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Using Oracle Database In-Memory with Oracle E-Business Suite

Steven Chan
Senior Director

Authors: Andy Tremayne and Deepak Bhatnagar, Oracle Development

Database In-Memory is one of a number of options that can be deployed to address Oracle E-Business Suite performance concerns and scalability requirements without the need for any application changes.

We are pleased to announce the publication of a new white paper that can help with this (including links to patches that you will need to apply):

The paper starts by providing strategic advice and guidelines that help you decide which objects to populate into Database In-Memory (DBIM), and how to size the In-Memory Column Store (IMCS). It provides a list of best practices and explains the complexities and limitations of using DISTRIBUTE/DUPLICATE with Oracle RAC.

Database In-Memory diagram

The examples in this paper take a step away from the classic headline feature of analytical reports that you might have been expecting. Instead, they show how DBIM can be applied to three novel use cases:

  • The Order Organizer Form has a huge number of queryable fields that would all need to be indexed for optimal performance. DBIM provides a 10X improvement in the end-user response time.
  • The Initialize Credit Summaries concurrent program is unusual the optimization is based on an INSERT statement. It is also interesting as the example shows why simply populating objects into the IMCS can result in a performance reduction – in this case spilling to disk. Simply populating the objects into DBIM improved the time by 1.5X; further tuning improved on this to provide an overall gain of 3.5X.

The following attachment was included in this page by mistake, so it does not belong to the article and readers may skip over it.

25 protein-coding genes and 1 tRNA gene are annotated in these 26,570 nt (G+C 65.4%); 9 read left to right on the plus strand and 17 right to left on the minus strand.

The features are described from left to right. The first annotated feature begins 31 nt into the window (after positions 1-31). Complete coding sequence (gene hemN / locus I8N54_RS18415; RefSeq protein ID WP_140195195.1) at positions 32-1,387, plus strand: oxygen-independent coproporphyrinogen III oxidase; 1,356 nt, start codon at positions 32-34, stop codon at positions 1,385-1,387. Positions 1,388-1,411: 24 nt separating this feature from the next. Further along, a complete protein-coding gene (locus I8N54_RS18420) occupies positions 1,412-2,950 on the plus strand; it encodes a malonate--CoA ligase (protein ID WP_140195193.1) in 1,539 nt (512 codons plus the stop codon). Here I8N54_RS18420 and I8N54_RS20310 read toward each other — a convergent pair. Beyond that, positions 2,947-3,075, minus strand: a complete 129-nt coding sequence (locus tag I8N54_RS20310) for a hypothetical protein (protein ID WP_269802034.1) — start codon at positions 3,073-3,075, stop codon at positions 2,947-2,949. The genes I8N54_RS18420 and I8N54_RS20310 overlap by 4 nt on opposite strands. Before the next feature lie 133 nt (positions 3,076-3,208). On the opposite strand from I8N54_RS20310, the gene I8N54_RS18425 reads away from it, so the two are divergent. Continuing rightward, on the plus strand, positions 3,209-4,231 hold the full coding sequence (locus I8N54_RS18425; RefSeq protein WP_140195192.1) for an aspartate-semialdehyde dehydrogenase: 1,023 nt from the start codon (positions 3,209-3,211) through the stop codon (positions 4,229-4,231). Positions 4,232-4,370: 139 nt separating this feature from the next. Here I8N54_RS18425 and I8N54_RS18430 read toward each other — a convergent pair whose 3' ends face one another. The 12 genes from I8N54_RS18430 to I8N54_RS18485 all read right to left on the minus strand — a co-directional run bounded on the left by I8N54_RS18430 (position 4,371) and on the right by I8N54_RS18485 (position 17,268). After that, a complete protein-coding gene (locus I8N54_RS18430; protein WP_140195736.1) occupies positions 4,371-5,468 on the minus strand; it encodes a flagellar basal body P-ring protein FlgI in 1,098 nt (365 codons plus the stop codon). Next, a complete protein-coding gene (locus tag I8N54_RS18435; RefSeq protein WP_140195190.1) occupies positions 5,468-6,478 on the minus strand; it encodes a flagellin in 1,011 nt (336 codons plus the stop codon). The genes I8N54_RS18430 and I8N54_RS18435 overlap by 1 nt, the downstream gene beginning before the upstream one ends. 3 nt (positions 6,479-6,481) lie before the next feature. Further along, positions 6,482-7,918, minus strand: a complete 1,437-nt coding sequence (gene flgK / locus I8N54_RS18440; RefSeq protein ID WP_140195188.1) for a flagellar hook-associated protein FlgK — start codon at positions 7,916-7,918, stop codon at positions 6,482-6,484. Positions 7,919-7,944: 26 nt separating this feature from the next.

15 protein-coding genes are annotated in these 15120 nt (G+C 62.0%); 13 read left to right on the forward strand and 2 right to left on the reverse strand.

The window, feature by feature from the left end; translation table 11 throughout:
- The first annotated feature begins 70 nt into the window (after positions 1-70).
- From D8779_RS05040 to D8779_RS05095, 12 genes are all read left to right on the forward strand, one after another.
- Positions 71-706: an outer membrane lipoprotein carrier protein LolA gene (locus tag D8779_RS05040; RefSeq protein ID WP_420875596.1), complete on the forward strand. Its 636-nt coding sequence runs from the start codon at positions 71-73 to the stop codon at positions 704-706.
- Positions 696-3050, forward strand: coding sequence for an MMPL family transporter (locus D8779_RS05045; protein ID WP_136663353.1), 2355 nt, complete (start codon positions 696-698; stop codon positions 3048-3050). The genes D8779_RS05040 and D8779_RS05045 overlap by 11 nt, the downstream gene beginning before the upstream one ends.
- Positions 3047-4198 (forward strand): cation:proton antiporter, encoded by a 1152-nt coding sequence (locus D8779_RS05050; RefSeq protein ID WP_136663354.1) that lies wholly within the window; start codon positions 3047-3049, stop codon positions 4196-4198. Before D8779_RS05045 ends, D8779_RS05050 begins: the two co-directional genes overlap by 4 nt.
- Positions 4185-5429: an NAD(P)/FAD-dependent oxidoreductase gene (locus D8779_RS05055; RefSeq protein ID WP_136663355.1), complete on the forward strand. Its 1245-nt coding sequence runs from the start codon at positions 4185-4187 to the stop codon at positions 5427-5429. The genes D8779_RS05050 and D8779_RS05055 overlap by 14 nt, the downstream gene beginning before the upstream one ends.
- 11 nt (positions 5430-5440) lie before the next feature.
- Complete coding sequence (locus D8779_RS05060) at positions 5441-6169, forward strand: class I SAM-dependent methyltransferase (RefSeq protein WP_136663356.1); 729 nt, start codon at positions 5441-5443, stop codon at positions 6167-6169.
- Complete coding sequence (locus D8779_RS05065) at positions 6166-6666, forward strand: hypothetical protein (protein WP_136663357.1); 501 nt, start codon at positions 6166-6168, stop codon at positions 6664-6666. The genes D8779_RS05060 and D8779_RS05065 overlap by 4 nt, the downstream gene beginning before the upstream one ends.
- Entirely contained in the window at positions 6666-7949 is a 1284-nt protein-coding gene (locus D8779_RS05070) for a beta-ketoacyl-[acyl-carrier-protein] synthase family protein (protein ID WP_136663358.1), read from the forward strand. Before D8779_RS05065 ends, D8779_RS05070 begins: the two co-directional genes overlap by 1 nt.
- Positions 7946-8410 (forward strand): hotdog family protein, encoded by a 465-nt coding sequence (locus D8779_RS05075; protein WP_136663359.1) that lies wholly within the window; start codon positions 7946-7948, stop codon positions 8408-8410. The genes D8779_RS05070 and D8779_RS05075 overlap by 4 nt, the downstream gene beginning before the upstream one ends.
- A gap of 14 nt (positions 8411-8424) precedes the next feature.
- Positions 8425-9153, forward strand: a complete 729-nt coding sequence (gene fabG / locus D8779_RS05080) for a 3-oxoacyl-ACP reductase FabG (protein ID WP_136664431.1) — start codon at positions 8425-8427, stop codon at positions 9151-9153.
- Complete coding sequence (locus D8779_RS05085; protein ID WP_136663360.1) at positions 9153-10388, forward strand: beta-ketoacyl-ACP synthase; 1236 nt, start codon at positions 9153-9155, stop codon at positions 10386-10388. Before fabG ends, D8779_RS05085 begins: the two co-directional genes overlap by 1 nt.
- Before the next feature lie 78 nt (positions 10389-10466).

• The Receiving Transaction Processor had two long-running queries that reduced from 7.8 hrs to 4.85 mins representing about a 100X increase in performance. The overall runtime was about 4X faster.

One of the key aspects in the paper is describing how to use Oracle E-Business Suite Application Affinity with Oracle RAC. It describes how to overcome some of the limitations of Non-Engineered Systems (commodity hardware), and explains how it can also be used to benefit Oracle Engineered Systems.

Other References

The Oracle Database In-Memory blog contains a wealth of generic information, technical details, ideas and news on Oracle Database In-Memory from the author of the Oracle White Paper on Oracle Database In-Memory.

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Comments ( 5 )
  • guest Thursday, August 6, 2015

    Hi Steve,

    I have gone through the links and I have a question. Say in ebs, I have a table of size 300Gb with no partitions. My SGA size is 200GB include the in memory size.

    In DBIM and IMCS, entri object has to be loaded into SGA. In my case how can a object greater than SGA will fit into in-memory and what will be the performance issue.



  • guest Friday, August 7, 2015

    Hi Steve,

    Incase db object in size is far greated than the SGA, then how will the entire object fit into DBIM.

    There will be performance issue for sure. This case will be faced by most of the clients running ebs, certainly we will face.

    Please suggest how the DBIM and IMCS will work, with a limited SGA.



  • Customer question Friday, August 7, 2015

    Normally the In-Memory feature is a extra license.

    I have just been pointed to Using Oracle Database In-Memory with Oracle E-Business Suite (Doc ID 2025309.1) from Steven Chan's blog


    Does the E-business suite license cover it's use ?

    Neither auther mentions an extra license cost.

    thanks, Chris

  • Steven Chan Friday, August 7, 2015


    You can contact your Oracle account manager for details for your specific organization contracts, but -- generally speaking -- EBS customers who wish to use Database In-Memory must purchase a license for that database option.



  • guest Friday, August 7, 2015

    If you don't have enough memory this will be a problem, and many will not have enough memory for your largest tables. You could partition the table (as it not already partitioned), but of course, the effectiveness of a query not only depends on whether all the data is contained within the partition that has been populated into the In-Memory Column Store, but also whether the necessary predicates are used in the SQL to restrict the query to that partition(s).

    Various levels of compression can also be used to reduce the amount of memory required. Refer to Table 2: Example Compression Levels. The average default compression ratio for the main application tables is approximately 6, whereas it was 46 for the interface table (RA_INTERFACE_LINES_ALL), which may have had sparsely populated blocks.

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